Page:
Tanba Tetsuro

Jim Harper jimharper666
Tue Sep 26 04:38:58 EDT 2006

That's a real shame. Like Donald Pleasence, Tanba had the ability to give a film some entertainment value just by appearing in it. The films themselves weren't always great, but it was fun waiting for his appearance. He will be missed.
  Jim Harper.

Aaron Gerow <aaron.gerow at yale.edu> wrote:
  All the news services are reporting that the actor Tanba Tetsuro died 
on the 24th of pneumonia. He was 84.

Tanba was one of the most singular, impressive actors on the Japanese, 
so forceful that he sometimes, probably to his own delight, bordered on 
self-parody. He graduated from Chuo University and entered Shintoho in 
1952, first appearing in the gang movie Satsujin yogisha, and working 
in many of the Shintoho genres such as war films (Meiji Tenno to 
Nichiro daisenso) and kaidan (Nakagawa's Kaidan kasanegafuchi). His 
height, long, thin face, and low voice made him especially suited for 
bad guys in yakuza movies, jidaigeki and even kaidan. He first made a 
real impression for his style and acting range after he left Toho and 
started appearing in the films of new wave directors like Imamura 
Shohei (Buta to gunkan) and Shinoda Masahiro (Ansatsu), even though his 
mainstay was still in genre pictures directed by Fukasaku, Ishii Teruo,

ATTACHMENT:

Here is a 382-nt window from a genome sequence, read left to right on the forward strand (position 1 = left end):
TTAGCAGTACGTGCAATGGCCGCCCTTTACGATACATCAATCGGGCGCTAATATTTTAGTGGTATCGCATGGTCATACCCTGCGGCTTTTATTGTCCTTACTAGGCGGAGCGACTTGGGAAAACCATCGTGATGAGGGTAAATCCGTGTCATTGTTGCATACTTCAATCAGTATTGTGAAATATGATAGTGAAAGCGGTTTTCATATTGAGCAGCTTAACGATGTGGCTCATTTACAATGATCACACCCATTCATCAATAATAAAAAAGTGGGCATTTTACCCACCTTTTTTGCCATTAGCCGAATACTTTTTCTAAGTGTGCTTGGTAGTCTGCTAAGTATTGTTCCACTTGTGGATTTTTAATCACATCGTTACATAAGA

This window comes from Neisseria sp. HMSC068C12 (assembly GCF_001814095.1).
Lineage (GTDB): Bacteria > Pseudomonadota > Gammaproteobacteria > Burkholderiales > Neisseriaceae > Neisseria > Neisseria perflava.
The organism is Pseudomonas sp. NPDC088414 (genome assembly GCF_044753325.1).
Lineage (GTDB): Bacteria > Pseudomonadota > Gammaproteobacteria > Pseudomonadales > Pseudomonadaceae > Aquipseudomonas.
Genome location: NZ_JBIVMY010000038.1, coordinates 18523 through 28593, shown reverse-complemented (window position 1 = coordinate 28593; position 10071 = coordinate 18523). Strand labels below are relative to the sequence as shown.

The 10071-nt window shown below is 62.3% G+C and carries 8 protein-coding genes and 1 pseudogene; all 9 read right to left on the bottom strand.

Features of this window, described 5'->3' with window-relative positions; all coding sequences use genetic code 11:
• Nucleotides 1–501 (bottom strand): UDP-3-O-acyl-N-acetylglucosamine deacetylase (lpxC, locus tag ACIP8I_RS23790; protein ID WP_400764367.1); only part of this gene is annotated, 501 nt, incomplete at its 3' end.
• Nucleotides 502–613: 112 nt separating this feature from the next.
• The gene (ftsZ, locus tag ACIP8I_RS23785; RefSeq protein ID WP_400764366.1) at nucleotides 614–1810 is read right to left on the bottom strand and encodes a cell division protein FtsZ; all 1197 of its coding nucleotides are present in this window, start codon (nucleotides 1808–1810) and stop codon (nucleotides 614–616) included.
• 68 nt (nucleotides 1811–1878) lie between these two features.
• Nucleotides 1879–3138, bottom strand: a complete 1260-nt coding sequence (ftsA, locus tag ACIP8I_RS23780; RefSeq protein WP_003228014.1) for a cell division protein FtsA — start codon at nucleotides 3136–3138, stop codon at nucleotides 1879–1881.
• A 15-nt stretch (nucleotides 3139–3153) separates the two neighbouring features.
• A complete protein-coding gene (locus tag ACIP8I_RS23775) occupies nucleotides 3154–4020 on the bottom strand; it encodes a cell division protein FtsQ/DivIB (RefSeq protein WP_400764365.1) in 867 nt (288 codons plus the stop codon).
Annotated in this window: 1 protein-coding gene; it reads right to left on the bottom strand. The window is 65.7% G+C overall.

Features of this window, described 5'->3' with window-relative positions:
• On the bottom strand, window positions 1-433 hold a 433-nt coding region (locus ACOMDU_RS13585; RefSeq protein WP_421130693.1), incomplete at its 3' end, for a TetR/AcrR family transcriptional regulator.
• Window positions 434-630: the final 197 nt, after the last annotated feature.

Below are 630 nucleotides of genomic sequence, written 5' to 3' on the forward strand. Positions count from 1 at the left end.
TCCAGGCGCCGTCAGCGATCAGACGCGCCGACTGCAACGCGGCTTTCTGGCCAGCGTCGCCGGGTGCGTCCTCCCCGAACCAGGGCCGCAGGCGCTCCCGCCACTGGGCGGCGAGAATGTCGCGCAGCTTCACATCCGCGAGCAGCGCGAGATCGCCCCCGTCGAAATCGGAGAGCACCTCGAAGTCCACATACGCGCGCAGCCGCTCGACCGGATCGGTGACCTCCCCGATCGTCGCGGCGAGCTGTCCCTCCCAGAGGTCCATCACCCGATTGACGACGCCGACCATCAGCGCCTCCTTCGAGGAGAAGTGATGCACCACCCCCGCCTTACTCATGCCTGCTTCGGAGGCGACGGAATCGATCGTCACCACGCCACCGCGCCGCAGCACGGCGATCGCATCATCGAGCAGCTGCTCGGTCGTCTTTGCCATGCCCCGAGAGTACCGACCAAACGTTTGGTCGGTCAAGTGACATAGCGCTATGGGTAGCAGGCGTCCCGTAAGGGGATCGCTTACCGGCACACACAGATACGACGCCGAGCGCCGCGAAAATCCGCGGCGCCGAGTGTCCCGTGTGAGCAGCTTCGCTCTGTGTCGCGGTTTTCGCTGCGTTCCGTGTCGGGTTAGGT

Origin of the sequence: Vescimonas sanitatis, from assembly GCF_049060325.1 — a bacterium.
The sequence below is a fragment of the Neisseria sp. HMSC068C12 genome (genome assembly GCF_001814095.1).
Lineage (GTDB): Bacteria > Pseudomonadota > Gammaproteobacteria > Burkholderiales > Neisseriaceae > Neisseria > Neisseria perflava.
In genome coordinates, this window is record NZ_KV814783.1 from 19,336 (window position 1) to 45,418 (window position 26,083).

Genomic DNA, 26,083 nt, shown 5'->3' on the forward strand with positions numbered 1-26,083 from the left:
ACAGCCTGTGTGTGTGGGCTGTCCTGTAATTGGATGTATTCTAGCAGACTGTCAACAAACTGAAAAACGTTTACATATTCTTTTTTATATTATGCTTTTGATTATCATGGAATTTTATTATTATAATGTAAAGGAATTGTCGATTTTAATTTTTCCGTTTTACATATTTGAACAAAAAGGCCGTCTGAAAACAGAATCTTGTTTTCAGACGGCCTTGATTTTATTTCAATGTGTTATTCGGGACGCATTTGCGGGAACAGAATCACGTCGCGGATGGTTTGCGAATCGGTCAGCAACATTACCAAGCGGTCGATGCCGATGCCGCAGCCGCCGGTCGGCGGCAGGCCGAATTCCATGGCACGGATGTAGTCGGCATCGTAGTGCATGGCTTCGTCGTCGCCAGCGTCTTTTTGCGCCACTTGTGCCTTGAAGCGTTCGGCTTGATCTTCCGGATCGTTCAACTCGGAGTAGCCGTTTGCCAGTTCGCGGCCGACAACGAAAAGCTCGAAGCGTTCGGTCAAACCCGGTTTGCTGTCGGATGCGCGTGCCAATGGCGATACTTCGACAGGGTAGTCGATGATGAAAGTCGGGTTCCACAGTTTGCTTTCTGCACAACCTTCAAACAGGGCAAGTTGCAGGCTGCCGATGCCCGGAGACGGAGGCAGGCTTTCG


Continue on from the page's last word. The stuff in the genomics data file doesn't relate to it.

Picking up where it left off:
and Gosha. He was simply an essential foil for many of Japan's stars. 
His skills in English brought him roles in a number of foreign films, 
including most famously, the James Bond film You Only Live Twice. He 
was also a mainstay on television, starring in such series as G-Men 75. 
He was central to many of the big hits of the 1970s, such as Nihon 
chinbotsu, Suna no utsuwa, Shinkansen daibakuha, Ningen kakumei, etc.

Tanba was quite versatile, directing a couple pictures, starting with 
Korera no shiro in 1964, and producing others, including Sanbiki no 
samurai. He is most famous (notorious?) for his interest in the world 
after death and published many of his thoughts on the subject in book 
form, which eventually appeared on screen as the three Daireikai films, 
which featured his name in the title.

Tanba was really one of the great presences on the Japanese silver 
screen. The JMBD lists over 300 films to his name, but there are 
probably about a 100 more. He will surely be missed, but never 

Aaron Gerow
KineJapan owner

Assistant Professor
Film Studies Program/East Asian Languages and Literatures
Yale University

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